Oral history interview with Sande Webster, 1990 March 13-28
Webster, Sande, 1932-
Sande Webster Gallery
Place of publication, production, or execution:
Transcript: 139 pages
Originally recorded on 3 sound cassettes. Reformatted in 2010 as 6 digital wav files. Duration is 4 hrs.
Access Note / Rights:
Transcript: Patrons must use microfilm copy.
An interview of Sande Webster conducted 1990 March 13-28, by Marina Pacini, for the Archives of American Art Philadelphia Project. Webster speaks of her background and education; her experiences working at the Berg Art Gallery, Jenkintown, Pennsylvania; opening the Wallnuts Gallery in Philadelphia, in 1969, with Meryl Aberman, Sari Robinson, and Denis Webster; the evolution of the gallery from its early years handling crafts, photographs, paintings and sculptures, and framing; changes in the gallery's exhibition philosophy over the years; the departure of the other partners which led to the change in name of the gallery to the Sande Webster Gallery; the opportunities for artists of color in Philadelphia, particularly through her gallery, and she describes the history and evolution of Recherché, a group of African-American artists who exhibit together to gain greater visibility for black artists, the commercial and critical response to the group, and to each of its members. She discusses the commercial and critical response to the group and each of its members. She comments upon the Philadelphia gallery scene and changes over the past twenty years.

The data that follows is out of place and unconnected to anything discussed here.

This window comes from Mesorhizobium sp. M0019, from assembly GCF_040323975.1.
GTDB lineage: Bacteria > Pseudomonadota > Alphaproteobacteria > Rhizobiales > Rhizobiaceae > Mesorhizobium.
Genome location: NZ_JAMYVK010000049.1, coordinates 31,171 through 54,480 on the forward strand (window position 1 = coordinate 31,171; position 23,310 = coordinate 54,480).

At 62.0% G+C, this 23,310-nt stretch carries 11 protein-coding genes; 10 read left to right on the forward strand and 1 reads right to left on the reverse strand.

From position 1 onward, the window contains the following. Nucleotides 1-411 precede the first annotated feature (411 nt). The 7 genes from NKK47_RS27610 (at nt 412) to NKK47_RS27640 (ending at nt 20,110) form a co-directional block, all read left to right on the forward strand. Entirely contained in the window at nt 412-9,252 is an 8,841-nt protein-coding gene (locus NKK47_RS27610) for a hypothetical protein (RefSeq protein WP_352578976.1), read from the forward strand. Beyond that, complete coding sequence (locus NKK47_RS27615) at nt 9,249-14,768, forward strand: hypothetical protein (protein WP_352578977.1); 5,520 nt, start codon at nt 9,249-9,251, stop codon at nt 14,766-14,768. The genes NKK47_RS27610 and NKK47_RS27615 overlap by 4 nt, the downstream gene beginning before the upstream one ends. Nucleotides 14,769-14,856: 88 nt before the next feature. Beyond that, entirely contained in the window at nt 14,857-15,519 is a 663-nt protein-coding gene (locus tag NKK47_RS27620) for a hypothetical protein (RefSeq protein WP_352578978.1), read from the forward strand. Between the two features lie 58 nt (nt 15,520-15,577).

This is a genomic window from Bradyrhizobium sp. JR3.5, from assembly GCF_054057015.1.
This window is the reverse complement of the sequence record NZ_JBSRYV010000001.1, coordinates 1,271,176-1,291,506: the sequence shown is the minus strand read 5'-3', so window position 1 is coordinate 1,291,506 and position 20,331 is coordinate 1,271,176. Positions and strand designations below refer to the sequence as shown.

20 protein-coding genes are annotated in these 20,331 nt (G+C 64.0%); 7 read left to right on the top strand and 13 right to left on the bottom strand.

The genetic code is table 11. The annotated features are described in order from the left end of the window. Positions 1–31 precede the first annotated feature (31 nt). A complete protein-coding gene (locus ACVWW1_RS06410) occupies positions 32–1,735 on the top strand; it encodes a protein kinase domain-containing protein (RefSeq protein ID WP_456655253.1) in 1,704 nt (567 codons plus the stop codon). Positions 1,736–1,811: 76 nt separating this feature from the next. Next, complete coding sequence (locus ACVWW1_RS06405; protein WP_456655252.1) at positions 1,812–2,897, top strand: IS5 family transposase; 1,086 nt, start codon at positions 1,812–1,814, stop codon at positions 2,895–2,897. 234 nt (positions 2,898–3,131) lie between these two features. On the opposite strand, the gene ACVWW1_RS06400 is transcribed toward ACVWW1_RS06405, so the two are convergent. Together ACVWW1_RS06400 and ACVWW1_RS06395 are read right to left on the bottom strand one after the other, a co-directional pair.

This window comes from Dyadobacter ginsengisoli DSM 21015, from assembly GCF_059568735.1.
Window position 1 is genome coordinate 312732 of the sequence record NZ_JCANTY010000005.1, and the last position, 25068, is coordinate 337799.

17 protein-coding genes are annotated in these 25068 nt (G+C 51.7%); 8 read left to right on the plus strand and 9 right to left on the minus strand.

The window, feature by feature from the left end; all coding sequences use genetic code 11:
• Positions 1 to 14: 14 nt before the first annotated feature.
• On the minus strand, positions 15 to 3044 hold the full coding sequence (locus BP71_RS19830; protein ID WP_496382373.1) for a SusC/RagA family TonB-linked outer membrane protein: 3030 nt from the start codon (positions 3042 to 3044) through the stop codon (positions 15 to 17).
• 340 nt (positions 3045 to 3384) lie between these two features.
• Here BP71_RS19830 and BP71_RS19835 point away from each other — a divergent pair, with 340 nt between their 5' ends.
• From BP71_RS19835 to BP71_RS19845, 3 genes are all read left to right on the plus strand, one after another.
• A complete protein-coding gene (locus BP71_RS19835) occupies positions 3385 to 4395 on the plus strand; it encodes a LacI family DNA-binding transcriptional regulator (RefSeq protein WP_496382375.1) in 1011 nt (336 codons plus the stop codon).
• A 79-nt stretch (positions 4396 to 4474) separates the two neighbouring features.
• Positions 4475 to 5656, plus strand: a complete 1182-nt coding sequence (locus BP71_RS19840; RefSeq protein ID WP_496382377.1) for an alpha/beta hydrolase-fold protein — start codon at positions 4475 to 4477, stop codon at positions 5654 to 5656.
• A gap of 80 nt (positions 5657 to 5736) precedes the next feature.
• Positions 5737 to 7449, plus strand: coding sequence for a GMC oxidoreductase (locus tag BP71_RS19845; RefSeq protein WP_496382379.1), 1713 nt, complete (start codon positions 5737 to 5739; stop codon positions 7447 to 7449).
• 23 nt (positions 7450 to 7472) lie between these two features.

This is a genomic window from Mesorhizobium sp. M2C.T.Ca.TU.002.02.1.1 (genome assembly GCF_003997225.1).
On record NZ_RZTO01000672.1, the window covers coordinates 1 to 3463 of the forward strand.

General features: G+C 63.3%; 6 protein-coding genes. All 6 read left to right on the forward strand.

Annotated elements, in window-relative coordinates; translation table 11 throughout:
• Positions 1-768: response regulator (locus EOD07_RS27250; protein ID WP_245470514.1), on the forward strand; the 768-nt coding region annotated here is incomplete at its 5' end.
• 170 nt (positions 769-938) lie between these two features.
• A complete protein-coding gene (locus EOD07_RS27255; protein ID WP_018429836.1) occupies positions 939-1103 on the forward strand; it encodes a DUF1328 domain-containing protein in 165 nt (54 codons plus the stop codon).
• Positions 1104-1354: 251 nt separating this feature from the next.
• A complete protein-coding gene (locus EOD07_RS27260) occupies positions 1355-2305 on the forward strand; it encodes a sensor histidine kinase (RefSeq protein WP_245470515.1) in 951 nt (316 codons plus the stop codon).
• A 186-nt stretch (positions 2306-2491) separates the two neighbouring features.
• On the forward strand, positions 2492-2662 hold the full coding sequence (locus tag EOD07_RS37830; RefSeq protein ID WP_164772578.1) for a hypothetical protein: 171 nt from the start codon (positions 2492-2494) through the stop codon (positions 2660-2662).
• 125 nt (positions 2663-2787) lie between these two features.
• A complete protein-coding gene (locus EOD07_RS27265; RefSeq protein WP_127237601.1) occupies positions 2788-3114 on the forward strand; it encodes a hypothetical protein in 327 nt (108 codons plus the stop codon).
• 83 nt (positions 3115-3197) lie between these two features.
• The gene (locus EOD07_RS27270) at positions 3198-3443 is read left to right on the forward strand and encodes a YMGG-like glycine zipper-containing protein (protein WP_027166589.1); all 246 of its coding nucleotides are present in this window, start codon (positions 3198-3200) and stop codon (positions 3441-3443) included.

Quotes and excerpts must be cited as follows: Oral history interview with Sande Webster, 1990 March 13-28. Archives of American Art, Smithsonian Institution.
Transcript: microfilm reel 4780 available at Archives of American Art offices and through interlibrary loan.
Funding for the digital preservation of this interview was provided by a grant from the Save America's Treasures Program of the National Park Service.
Sande Webster (1932- ) is an art dealer from Philadelphia, Pennsylvania.
These interviews are part of the Archives' Oral History Program, started in 1958 to document the history of the visual arts in the United States, primarily through interviews with artists, historians, dealers, critics and others.
Archives of American Art, Smithsonian Institution, 750 9th St. NW, Washington, D.C. 20001